The word conflict implicitly carries a negative connotation. When we think of conflict, we often have a physical as well as emotional response. Heart rate, breathing, and perspiration increase while our fight or flight response engages. Certainly, approaching conflict as an all-or-none equation by either reacting aggressively (fight) or avoiding the conflict entirely (flight) results in a net-negative. There is value, however, in embracing conflict. Through conflict, we challenge assumptions, establish priorities, identify weaknesses, and generate ideas. We should be open to conflict that can create better business outcomes. This doesn’t mean we hand out a set of boxing gloves … Read More
Fourth quarter is well underway and as you prepare for annual reviews, budget setting, and forecasts, it’s also time to reflect on where you spent time this year. How much of your time did you spend putting out fires and chasing solutions to problems? How much time did you spend making strategic moves that will pay dividends for years to come? How often did you devote time to mindfulness and reflection? Lastly, how much of your time did you spend building new skills? Training and coaching for leaders is often overlooked when most of a company’s development budget is spent … Read More
As today’s workplace becomes more complex, the challenges we experience are more demanding and novel than ever before. To overcome these unique circumstances, it is now critically important that leaders make diversity a number one priority when creating teams. Diversity comes in all shapes and forms from age, race, culture, and gender identification to experience and skill level. But the one form of diversity that is often overlooked is psychological diversity. A team that thinks, behaves, and acts the same will march in the same direction. While there will be little conflict, there will also be little innovation and many … Read More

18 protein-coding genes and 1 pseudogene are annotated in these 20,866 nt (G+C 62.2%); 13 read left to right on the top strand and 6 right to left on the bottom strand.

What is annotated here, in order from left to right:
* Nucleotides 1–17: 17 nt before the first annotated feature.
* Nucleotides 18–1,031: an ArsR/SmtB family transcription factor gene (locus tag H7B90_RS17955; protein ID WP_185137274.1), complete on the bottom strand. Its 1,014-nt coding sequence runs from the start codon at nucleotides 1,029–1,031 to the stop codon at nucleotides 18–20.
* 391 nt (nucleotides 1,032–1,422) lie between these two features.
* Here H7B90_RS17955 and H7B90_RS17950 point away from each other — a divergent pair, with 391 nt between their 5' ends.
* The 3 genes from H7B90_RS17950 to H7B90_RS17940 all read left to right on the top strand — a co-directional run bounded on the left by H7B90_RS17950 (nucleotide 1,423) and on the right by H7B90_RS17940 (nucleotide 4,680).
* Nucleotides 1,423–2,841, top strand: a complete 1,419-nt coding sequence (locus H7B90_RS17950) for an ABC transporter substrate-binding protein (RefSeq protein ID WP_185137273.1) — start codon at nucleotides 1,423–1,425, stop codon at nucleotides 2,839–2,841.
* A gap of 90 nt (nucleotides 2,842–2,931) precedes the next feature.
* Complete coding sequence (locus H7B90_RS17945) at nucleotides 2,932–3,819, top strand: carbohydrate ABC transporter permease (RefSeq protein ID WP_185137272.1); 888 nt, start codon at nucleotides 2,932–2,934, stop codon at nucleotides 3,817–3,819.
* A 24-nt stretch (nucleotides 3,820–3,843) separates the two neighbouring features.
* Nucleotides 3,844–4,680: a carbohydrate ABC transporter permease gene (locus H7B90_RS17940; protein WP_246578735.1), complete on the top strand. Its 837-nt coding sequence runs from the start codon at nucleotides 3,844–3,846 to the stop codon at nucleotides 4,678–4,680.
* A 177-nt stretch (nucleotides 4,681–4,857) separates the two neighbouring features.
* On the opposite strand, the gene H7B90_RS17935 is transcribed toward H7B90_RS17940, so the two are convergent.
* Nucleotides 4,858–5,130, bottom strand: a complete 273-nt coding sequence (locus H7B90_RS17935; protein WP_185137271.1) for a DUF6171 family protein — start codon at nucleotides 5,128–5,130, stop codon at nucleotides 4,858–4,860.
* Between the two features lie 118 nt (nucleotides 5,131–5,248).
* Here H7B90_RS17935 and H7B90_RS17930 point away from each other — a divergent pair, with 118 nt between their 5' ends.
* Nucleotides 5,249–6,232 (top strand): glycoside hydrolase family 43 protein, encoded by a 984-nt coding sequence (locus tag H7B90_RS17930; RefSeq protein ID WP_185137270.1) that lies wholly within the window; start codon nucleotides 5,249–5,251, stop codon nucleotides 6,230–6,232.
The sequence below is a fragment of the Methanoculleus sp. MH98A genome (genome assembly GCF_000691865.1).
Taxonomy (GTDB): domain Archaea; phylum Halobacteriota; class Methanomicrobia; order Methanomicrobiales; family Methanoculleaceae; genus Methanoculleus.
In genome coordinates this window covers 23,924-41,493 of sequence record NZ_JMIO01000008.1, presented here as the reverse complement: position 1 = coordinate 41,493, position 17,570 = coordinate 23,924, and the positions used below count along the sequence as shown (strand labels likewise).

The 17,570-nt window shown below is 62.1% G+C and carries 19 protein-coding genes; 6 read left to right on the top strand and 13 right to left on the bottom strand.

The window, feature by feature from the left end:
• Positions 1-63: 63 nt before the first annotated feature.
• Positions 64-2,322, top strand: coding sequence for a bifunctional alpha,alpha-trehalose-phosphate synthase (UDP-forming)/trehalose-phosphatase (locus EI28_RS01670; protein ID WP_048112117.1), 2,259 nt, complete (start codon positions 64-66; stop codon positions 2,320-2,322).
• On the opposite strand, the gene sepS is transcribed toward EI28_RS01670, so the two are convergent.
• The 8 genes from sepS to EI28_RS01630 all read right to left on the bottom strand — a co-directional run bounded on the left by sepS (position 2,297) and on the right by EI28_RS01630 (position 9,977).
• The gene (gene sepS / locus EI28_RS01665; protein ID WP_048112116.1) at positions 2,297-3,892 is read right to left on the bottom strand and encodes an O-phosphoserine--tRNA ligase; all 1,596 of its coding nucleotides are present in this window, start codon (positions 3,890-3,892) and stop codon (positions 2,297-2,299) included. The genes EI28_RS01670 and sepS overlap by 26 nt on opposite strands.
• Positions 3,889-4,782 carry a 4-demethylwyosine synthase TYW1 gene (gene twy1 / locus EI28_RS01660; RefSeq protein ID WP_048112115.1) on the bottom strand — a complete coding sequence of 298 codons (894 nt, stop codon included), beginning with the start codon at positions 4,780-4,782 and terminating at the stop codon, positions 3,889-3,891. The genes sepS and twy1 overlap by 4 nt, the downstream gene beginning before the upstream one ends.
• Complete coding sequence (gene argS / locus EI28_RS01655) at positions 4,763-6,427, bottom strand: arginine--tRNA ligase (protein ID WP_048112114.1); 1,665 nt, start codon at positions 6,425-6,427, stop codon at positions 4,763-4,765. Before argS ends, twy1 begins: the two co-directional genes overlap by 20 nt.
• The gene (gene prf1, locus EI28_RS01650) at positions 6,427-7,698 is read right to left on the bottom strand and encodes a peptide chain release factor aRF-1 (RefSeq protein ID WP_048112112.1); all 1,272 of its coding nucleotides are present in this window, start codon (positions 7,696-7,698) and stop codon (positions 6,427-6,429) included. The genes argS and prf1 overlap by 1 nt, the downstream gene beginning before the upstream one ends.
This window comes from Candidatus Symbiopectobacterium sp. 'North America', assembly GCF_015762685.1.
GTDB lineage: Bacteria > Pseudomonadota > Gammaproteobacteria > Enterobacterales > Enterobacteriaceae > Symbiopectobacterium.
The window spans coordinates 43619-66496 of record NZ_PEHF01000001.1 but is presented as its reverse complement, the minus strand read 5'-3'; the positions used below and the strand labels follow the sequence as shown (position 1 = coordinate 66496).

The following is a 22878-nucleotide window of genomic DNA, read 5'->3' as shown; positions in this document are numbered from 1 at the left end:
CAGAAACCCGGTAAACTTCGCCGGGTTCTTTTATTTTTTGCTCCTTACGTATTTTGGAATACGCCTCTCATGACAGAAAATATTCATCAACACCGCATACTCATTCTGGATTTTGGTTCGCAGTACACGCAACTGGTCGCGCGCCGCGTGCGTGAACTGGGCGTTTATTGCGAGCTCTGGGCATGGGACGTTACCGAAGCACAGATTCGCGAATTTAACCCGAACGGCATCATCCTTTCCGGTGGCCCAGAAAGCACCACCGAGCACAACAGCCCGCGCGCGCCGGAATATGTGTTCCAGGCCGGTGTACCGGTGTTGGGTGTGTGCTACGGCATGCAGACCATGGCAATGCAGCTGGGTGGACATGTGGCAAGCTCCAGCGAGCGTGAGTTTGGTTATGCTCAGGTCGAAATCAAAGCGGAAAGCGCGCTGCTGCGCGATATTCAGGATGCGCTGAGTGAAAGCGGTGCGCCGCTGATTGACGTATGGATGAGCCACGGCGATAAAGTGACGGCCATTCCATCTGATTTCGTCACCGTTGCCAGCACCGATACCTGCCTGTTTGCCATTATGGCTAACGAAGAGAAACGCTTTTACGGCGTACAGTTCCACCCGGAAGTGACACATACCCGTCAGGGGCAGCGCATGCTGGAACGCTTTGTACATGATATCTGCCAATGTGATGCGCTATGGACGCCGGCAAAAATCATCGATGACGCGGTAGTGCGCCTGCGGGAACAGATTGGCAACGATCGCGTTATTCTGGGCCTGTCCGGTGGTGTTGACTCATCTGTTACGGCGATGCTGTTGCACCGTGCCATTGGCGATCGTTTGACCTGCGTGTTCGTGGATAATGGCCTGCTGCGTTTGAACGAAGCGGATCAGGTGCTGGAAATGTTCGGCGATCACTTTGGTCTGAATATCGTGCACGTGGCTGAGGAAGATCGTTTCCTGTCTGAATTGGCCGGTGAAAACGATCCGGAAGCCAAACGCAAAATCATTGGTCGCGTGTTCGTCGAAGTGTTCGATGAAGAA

This week, Jeff Bezos shared an interesting technique he uses to make sure team members don’t go off-topic during a meeting. He uses silence as a tool. At the beginning of each executive meeting, they all gather together and sit quietly to read the latest memo. That silence is likely jarring for many new employees who are used to a rushed workday. Silence is a funny thing. Some people crave silence while others find silence uncomfortable if not distracting. Whether you’re an introvert or extrovert, there are many strategic uses for silence in the workplace. Anyone in sales knows silence … Read More
This month marks the 16th anniversary of the terrorist attacks on 9/11. Every year, Americans find themselves re-living the emotions and imagery of that day through social media and news reports. Naturally, on the anniversary, many people use social media to share their memories from that day including what they were doing, where they were, and how it changed their lives. As time passes, and I add more people to my network of friends and colleagues, I realize that every year I hear new stories of heroism from average people on that day.
What kept you awake last night? Was there one thing mentally nagging you that kept you from a restful night’s sleep? That one thing that wouldn’t let you take control of your thoughts last night will continue dominating your mental energy today — unless you do one thing: Eat the frog. Mark Twain popularized a way to procrastinate less and get more done. “Eat a live frog every morning, and nothing worse will happen to you the rest of the day.” If you start your day by doing your least favorite thing, then you’ve already accomplished the worst task you … Read More